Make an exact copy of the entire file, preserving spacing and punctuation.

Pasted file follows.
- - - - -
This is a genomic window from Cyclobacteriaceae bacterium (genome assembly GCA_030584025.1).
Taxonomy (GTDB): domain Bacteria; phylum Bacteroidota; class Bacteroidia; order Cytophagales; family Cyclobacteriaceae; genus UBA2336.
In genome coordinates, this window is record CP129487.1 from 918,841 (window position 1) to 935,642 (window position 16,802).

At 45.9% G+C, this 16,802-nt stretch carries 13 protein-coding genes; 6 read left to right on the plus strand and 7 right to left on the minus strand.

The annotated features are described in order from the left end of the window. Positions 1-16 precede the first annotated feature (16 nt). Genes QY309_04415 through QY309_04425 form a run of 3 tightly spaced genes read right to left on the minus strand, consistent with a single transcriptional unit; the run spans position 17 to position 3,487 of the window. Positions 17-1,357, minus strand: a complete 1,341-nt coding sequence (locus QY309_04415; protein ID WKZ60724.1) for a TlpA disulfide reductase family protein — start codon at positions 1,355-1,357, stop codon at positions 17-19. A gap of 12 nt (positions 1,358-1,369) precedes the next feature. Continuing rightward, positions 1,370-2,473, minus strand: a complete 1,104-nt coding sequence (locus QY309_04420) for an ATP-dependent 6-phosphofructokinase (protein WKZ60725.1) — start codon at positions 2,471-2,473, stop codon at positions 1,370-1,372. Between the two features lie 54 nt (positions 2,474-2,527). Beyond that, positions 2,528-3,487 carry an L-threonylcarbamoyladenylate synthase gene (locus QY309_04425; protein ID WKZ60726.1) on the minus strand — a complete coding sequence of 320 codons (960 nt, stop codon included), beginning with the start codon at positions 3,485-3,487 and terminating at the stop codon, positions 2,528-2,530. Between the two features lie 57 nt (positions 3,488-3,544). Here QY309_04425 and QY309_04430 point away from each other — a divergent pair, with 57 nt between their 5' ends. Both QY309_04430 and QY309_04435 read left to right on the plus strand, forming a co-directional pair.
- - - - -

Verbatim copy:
This is a genomic window from Cyclobacteriaceae bacterium (genome assembly GCA_030584025.1).
Taxonomy (GTDB): domain Bacteria; phylum Bacteroidota; class Bacteroidia; order Cytophagales; family Cyclobacteriaceae; genus UBA2336.
In genome coordinates, this window is record CP129487.1 from 918,841 (window position 1) to 935,642 (window position 16,802).

At 45.9% G+C, this 16,802-nt stretch carries 13 protein-coding genes; 6 read left to right on the plus strand and 7 right to left on the minus strand.

The annotated features are described in order from the left end of the window. Positions 1-16 precede the first annotated feature (16 nt). Genes QY309_04415 through QY309_04425 form a run of 3 tightly spaced genes read right to left on the minus strand, consistent with a single transcriptional unit; the run spans position 17 to position 3,487 of the window. Positions 17-1,357, minus strand: a complete 1,341-nt coding sequence (locus QY309_04415; protein ID WKZ60724.1) for a TlpA disulfide reductase family protein — start codon at positions 1,355-1,357, stop codon at positions 17-19. A gap of 12 nt (positions 1,358-1,369) precedes the next feature. Continuing rightward, positions 1,370-2,473, minus strand: a complete 1,104-nt coding sequence (locus QY309_04420) for an ATP-dependent 6-phosphofructokinase (protein WKZ60725.1) — start codon at positions 2,471-2,473, stop codon at positions 1,370-1,372. Between the two features lie 54 nt (positions 2,474-2,527). Beyond that, positions 2,528-3,487 carry an L-threonylcarbamoyladenylate synthase gene (locus QY309_04425; protein ID WKZ60726.1) on the minus strand — a complete coding sequence of 320 codons (960 nt, stop codon included), beginning with the start codon at positions 3,485-3,487 and terminating at the stop codon, positions 2,528-2,530. Between the two features lie 57 nt (positions 3,488-3,544). Here QY309_04425 and QY309_04430 point away from each other — a divergent pair, with 57 nt between their 5' ends. Both QY309_04430 and QY309_04435 read left to right on the plus strand, forming a co-directional pair.